Publications by authors named "Jochen Huehn"

116 Publications

Generation of Sequencing Libraries for Building Immune Cell Methylomes.

Methods Mol Biol 2021 ;2285:265-276

Department of Experimental Immunology, Helmholtz Centre for Infection Research, Braunschweig, Germany.

The comparison of methylomes from immune cells enables the identification of differentially methylated regions and thereby region-associated gene loci. Those regions can be used to discriminate one immune cell population from the other, as well as help to identify key molecules and major pathways determining the unique phenotypes of immune cell lineages. The combination of bisulfite treatment of genomic DNA and next-generation sequencing provides the basis for studying epigenetic changes in different immune cell populations. Further development of whole-genome bisulfite sequencing resulted in a protocol for sequencing libraries that accept both single- or double-stranded DNA from fixed or nonfixed cells, respectively. Therefore, researchers can include immune cell populations in their methylation studies whose isolation depends on the staining of intracellular molecules.
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http://dx.doi.org/10.1007/978-1-0716-1311-5_21DOI Listing
January 2021

Single-cell chromatin accessibility landscape identifies tissue repair program in human regulatory T cells.

Immunity 2021 Apr 30;54(4):702-720.e17. Epub 2021 Mar 30.

Regensburg Center for Interventional Immunology (RCI); Chair for Immunology, University Regensburg, 93053 Regensburg, Germany. Electronic address:

Murine regulatory T (Treg) cells in tissues promote tissue homeostasis and regeneration. We sought to identify features that characterize human Treg cells with these functions in healthy tissues. Single-cell chromatin accessibility profiles of murine and human tissue Treg cells defined a conserved, microbiota-independent tissue-repair Treg signature with a prevailing footprint of the transcription factor BATF. This signature, combined with gene expression profiling and TCR fate mapping, identified a population of tissue-like Treg cells in human peripheral blood that expressed BATF, chemokine receptor CCR8 and HLA-DR. Human BATFCCR8 Treg cells from normal skin and adipose tissue shared features with nonlymphoid T follicular helper-like (Tfh-like) cells, and induction of a Tfh-like differentiation program in naive human Treg cells partially recapitulated tissue Treg regenerative characteristics, including wound healing potential. Human BATFCCR8 Treg cells from healthy tissue share features with tumor-resident Treg cells, highlighting the importance of understanding the context-specific functions of these cells.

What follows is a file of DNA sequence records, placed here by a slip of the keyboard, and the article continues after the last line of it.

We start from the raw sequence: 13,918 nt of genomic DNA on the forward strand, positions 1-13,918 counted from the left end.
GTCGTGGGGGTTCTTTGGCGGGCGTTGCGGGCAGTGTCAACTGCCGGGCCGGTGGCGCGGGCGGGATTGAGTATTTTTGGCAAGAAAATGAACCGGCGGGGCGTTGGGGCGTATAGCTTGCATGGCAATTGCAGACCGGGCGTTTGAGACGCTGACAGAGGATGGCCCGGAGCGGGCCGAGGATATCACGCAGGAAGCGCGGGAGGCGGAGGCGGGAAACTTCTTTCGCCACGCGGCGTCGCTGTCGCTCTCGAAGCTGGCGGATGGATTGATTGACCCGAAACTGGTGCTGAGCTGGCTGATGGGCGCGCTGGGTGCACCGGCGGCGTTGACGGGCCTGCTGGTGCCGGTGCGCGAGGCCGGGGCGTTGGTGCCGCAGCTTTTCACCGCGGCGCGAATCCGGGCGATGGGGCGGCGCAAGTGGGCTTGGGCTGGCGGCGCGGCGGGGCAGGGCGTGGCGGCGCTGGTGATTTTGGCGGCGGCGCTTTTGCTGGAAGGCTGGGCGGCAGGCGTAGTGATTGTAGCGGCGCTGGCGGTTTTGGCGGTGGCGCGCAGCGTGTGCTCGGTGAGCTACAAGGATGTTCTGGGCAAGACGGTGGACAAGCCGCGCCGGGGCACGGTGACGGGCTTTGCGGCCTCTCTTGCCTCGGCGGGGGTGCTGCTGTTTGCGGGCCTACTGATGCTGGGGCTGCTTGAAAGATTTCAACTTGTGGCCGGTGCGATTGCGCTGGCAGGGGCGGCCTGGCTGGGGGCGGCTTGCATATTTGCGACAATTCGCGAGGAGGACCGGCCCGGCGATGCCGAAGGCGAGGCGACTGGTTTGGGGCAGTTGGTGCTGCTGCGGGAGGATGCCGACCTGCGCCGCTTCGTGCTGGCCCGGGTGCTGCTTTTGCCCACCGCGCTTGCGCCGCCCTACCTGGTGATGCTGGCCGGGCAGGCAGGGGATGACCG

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http://dx.doi.org/10.1016/j.immuni.2021.03.007DOI Listing
http://www.ncbi.nlm.nih.gov/pmc/articles/PMC8050210PMC
April 2021

The microbiota is dispensable for the early stages of peripheral regulatory T cell induction within mesenteric lymph nodes.

Cell Mol Immunol 2021 May 24;18(5):1211-1221. Epub 2021 Mar 24.

Department Experimental Immunology, Helmholtz Centre for Infection Research, Braunschweig, Germany.

Intestinal Foxp3 regulatory T cell (Treg) subsets are crucial players in tolerance to microbiota-derived and food-borne antigens, and compelling evidence suggests that the intestinal microbiota modulates their generation, functional specialization, and maintenance. Selected bacterial species and microbiota-derived metabolites, such as short-chain fatty acids (SCFAs), have been reported to promote Treg homeostasis in the intestinal lamina propria. Furthermore, gut-draining mesenteric lymph nodes (mLNs) are particularly efficient sites for the generation of peripherally induced Tregs (pTregs). Despite this knowledge, the direct role of the microbiota and their metabolites in the early stages of pTreg induction within mLNs is not fully elucidated. Here, using an adoptive transfer-based pTreg induction system, we demonstrate that neither transfer of a dysbiotic microbiota nor dietary SCFA supplementation modulated the pTreg induction capacity of mLNs. Even mice housed under germ-free (GF) conditions displayed equivalent pTreg induction within mLNs. Further molecular characterization of these de novo induced pTregs from mLNs by dissection of their transcriptomes and accessible chromatin regions revealed that the microbiota indeed has a limited impact and does not contribute to the initialization of the Treg-specific epigenetic landscape. Overall, our data suggest that the microbiota is dispensable for the early stages of pTreg induction within mLNs.
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http://dx.doi.org/10.1038/s41423-021-00647-2DOI Listing
http://www.ncbi.nlm.nih.gov/pmc/articles/PMC8093251PMC
May 2021

Lymph node stromal cell subsets-Emerging specialists for tailored tissue-specific immune responses.

Int J Med Microbiol 2021 Apr 25;311(3):151492. Epub 2021 Feb 25.

Department Experimental Immunology, Helmholtz Centre for Infection Research, Inhoffenstr. 7, 38124 Braunschweig, Germany; Cluster of Excellence RESIST (EXC 2155), Hannover Medical School, Carl-Neuberg-Str. 1, 30625 Hannover, Germany. Electronic address: